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The US Common Sense Team


California’s High-Speed Rail Realities

Construction Cost, Debt Prospects, and Funding

Source: Fabio AchilliFlickr

In 2008, the citizens of California voted to authorize the state government to borrow $9.95 billion in order to build California’s first high-speed rail system (CA HSR). In this article, we explain how the State under the auspices of the California High Speed Rail Authority (CHSRA) employing project management firm Parsons Brinckerhoff has strayed from this original plan, and the consequences this will have for the California state budget. We begin by estimating a revised construction cost figure for CA HSR, taking into account the cost inflation that typically occurs in large transportation infrastructure projects. We explain why the state’s proposed funding sources to cover this inflated cost may be overly optimistic and propose two different and more realistic funding scenarios: one assuming 50% federal financing and one assuming no federal financing. Next, we explain why operating costs may be higher than the CHSRA projects, and we model how this will affect private sector investment. We conclude by using the revised construction cost and operating cost estimates to generate the total impact of CA HSR on California’s finances.

Construction Cost Realities

From 2008 through its latest draft business plan released in April 2012, the CHSRA has substantially raised its cost estimate for building the HSR system, while scaling back its plans. In November 2008, California voters passed Proposition 1A, authorizing $9.95 billion in general obligation bonds to partially finance the construction of a dedicated HSR system extending from San Francisco to Anaheim. The other roughly three-quarters of the $42.6 billion construction cost was to be borne nearly entirely by the federal government and private firms.1 In Fall 2011, having overcome the political hurdle of Prop 1A and faced with rapidly inflating construction estimates, CHSRA revised its minimum estimated budget up to $98.1 billion.2 Still, the 2011 business plan maintained that no further state bonds would be issued to cover the increase. Three and a half years later, faced with minimal private sector interest and a tight federal budget for the foreseeable future, the CHSRA abandoned its plan for an HSR-only system. Released in Spring 2012, the rail agency’s Revised 2012 Business Plan calls for a system that is blended with traditional rail lines, forsaking the original goal of a dedicated San Franciscoto Anaheim HSR line, and estimated to cost between $68 and $79 billion.3

The above pattern is nothing new: both the State of California and the CHSRA’s project manager, Parsons Brinckerhoff, have histories of managing infrastructure projects that run dramatically over budget. For instance, Boston’s Big Dig highway construction project that Parsons Brinckerhoff co-managed saw its budget increase from $2.5 billion in 1985 to $14.6 billion in 2002, a 240% cost overrun after inflation is taken into account.4Similarly, the Golden State’s 1996 effort to seismically retrofit major toll bridges in Northern and Southern California was significantly over budget. In 1996, Prop 192 authorized $650 million for the retrofits. By 2005, the projects $8.7 billion total budget made for a 1000% cost overrun, with the State covering $2.8 billion of it.5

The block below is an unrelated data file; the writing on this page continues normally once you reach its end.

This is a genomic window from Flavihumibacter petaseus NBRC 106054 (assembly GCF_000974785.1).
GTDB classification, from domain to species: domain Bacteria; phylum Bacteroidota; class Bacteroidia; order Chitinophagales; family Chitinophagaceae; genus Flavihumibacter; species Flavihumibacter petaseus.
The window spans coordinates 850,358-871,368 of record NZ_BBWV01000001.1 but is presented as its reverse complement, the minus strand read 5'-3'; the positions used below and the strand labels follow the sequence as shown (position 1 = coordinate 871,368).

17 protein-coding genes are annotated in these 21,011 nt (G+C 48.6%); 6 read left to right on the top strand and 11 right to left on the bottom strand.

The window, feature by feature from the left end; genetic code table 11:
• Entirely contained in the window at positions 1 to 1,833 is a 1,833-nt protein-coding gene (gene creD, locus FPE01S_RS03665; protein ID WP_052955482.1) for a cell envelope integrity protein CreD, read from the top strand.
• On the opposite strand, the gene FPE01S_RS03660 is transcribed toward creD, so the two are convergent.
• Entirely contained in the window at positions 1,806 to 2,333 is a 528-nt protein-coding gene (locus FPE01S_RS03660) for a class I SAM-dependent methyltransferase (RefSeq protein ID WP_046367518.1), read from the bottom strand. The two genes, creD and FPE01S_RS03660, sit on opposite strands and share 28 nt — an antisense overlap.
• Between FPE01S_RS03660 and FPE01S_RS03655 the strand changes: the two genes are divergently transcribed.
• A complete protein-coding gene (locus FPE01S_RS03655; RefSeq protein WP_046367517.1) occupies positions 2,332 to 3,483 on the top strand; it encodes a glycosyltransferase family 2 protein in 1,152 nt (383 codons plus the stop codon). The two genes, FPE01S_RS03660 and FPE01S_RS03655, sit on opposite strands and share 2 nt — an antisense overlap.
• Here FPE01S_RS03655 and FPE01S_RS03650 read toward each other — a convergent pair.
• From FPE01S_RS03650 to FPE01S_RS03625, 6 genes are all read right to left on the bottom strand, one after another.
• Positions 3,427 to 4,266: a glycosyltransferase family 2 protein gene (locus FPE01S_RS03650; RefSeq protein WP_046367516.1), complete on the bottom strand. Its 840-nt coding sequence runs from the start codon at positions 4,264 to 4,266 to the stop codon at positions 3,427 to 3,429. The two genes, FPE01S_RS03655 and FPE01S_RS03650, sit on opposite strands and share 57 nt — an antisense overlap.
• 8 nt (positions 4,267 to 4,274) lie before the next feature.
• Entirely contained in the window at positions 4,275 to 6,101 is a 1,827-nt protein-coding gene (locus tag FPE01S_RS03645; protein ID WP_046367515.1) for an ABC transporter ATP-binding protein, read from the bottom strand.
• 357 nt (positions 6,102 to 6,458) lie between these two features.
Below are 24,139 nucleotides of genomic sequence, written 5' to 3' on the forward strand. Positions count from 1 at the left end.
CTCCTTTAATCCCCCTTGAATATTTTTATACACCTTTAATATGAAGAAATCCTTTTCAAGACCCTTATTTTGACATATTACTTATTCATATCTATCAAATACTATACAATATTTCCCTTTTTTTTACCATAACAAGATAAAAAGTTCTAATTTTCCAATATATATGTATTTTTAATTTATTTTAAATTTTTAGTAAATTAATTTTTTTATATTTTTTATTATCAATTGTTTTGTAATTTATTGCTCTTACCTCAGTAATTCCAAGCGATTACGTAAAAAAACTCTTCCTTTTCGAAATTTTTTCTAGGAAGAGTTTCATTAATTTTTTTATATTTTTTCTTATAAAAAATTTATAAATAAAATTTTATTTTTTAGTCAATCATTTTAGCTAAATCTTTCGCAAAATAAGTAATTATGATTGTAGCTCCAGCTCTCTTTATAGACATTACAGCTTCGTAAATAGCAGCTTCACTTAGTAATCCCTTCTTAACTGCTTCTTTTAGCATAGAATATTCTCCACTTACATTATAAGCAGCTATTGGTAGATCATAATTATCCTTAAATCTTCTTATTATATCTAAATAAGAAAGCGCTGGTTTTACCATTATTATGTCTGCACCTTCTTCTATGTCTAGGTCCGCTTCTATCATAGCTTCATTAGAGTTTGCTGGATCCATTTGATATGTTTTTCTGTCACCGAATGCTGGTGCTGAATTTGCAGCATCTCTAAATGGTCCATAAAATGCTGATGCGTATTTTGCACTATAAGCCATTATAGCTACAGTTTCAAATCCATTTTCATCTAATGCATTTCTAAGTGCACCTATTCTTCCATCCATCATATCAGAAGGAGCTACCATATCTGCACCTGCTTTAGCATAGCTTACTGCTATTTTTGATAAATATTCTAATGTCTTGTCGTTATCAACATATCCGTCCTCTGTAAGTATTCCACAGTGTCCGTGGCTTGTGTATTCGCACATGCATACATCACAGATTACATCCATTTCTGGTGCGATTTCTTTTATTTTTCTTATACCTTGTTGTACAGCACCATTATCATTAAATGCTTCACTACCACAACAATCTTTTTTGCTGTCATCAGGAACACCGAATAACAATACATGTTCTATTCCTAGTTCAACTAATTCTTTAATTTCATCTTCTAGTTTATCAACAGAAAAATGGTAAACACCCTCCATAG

Among construction projects generally, these cases are undoubtedly outliers, but an academic study of over 200 transportation megaprojects found an average cost overrun of 45% for rail construction. Applying this 45% inflation factor to the CHSRA’s April 2012 budget of $68 billion, we arrive at a realistic potential total cost of $99 billion for a truncated HSR project (referred to as Blended), shown alongside the previous estimates in Figure 1 below (for simplicity, we will accept the low cost $68 billion figure from hereon).6

Financing Realities

The most vexing question facing Californians is where this $99 billion will come from. In every budget it has released over the last four years, the CHSRA has reiterated its expectation that the vast majority will come from federal grants.7 In the past decades, federal funds have indeed been available, but in a much more limited way. From the 1960s through the 1980s, the federal government typically paid between 50% and 80% of construction costs for passenger rail projects.